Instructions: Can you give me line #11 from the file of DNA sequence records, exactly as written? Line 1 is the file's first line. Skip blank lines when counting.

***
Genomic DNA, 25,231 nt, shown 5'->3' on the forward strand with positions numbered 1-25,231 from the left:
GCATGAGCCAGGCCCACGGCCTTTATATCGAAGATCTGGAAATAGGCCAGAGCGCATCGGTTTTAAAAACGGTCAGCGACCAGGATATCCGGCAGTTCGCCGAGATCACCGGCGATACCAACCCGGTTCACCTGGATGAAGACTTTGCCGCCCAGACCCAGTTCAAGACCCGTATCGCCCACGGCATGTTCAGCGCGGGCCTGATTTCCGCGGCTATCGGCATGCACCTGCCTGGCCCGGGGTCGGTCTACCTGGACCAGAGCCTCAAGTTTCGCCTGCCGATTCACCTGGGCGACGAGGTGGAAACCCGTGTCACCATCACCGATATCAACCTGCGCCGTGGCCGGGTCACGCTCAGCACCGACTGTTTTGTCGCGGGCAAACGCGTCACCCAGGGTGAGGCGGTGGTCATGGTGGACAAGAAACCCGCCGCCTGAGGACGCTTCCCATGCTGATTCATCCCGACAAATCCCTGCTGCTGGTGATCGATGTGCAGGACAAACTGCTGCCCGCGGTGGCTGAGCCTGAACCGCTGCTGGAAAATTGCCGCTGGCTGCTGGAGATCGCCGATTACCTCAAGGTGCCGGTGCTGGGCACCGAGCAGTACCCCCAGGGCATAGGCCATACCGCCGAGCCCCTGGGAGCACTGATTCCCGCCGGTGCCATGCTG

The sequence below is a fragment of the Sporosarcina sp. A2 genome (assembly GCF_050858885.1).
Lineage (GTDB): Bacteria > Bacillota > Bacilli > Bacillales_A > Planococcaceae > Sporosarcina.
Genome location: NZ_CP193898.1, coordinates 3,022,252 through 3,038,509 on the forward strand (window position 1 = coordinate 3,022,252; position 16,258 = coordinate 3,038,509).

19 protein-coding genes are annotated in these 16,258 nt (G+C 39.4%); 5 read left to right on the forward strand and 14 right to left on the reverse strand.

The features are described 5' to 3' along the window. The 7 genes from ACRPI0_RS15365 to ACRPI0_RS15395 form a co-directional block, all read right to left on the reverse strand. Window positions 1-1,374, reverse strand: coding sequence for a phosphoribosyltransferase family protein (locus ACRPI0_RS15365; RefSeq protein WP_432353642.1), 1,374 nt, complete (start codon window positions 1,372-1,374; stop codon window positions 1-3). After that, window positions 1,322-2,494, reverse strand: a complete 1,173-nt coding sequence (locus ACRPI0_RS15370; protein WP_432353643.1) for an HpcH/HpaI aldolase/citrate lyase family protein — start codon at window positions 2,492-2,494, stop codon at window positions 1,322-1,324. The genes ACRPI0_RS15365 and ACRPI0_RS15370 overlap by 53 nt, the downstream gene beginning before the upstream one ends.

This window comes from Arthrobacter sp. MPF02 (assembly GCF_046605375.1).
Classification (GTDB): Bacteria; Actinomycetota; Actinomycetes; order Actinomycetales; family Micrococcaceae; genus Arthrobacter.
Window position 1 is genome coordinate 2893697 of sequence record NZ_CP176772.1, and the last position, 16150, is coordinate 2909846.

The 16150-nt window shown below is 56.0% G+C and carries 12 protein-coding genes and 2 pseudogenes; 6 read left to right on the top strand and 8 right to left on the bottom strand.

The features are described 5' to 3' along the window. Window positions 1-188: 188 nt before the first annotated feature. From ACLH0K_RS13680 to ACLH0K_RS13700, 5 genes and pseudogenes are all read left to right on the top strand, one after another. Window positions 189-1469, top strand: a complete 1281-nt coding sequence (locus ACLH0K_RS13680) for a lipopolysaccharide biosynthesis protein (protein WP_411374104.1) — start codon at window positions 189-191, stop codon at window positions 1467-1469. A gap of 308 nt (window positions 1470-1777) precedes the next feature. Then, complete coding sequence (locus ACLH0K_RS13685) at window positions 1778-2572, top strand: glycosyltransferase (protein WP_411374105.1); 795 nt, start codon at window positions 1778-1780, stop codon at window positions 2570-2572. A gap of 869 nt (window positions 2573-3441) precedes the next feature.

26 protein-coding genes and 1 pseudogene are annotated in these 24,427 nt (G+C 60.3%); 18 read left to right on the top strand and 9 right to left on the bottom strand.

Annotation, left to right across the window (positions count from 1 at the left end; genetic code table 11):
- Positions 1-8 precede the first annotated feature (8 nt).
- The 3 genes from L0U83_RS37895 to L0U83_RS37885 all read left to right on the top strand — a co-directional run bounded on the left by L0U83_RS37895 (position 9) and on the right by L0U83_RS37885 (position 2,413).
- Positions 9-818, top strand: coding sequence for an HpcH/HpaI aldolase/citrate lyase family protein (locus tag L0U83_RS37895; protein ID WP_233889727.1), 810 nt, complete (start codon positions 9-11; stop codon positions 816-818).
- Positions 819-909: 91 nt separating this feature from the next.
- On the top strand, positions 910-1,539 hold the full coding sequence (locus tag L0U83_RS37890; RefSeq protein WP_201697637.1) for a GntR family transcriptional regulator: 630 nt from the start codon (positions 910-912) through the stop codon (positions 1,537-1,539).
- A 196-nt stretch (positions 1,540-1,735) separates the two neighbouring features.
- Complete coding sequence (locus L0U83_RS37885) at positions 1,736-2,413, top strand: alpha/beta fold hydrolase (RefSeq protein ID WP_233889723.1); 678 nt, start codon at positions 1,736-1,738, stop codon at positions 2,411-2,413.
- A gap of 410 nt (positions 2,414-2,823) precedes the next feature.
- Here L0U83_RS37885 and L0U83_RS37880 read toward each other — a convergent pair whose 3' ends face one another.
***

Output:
The 16150-nt window shown below is 56.0% G+C and carries 12 protein-coding genes and 2 pseudogenes; 6 read left to right on the top strand and 8 right to left on the bottom strand.